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This week's theme
Words about words
This week's words
A Word A Day
the book "Delightful."
-The New York Times
A.Word.A.Daywith Anu Garg
MEANING:noun: The immediate rephrasing of something said in order to correct it or to make it stronger. Usually indicated by: no, nay, rather, I mean, etc.
Example: I've warned you a thousand, no, a million times.
ETYMOLOGY:From Greek epanorthosis (correction, revision), from epi- (upon) + ana- (again) + orthosis (making straight), from ortho (straight).
MORE EXAMPLES:God bless the King, -- I mean the faith's defender!
God bless -- no harm in blessing -- the Pretender!
No, let the monarch's bags and others hold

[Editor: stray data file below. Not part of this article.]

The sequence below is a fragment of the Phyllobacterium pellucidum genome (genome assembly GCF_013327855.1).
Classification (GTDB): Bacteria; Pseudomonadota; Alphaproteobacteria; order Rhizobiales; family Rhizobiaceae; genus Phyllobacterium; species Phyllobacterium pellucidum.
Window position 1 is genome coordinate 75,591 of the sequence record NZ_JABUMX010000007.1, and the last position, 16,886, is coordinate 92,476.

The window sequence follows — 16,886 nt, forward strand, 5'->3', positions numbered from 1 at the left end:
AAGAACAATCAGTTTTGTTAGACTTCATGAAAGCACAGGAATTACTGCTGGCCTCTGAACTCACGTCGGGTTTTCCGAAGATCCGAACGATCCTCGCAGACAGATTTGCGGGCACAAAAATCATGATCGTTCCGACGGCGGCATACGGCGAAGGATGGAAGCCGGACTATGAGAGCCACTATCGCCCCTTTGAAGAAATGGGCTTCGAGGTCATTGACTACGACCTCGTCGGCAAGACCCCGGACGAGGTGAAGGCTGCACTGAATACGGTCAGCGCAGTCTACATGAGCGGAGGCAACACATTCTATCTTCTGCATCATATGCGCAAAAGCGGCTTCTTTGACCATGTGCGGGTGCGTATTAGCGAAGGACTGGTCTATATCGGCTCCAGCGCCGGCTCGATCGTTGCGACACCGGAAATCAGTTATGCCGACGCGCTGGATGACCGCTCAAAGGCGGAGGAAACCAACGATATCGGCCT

The flattering, mighty, nay, al-mighty gold.
USAGE:"But rather, simply the two most beautiful words in the language (let's face it, epanorthosis is my million-dollar baby)."
Michael Brodsky; We Can Report Them; Thunder's Mouth Press; 1999.
See more usage examples of epanorthosis in Vocabulary.com's dictionary.
A THOUGHT FOR TODAY:He felt justified to kill birds for a museum where they would be preserved forever, as some feel justified to eat fish, chicken, or other meat that is digested in hours. Which is more justified? And even if necessary, how do you justify? Those who are familiar with ancient folklore, or are up above the rest of us a moral notch or two, kill "respectfully" by offering prayers or apologies, in the hope that animals will "offer themselves" up to be voluntarily killed. However, it is a sad fact that no animal cares if those who might eat them invent reasons to justify their acts (to make themselves feel good). -Bernd Heinrich, biology professor and author (b. 1940)
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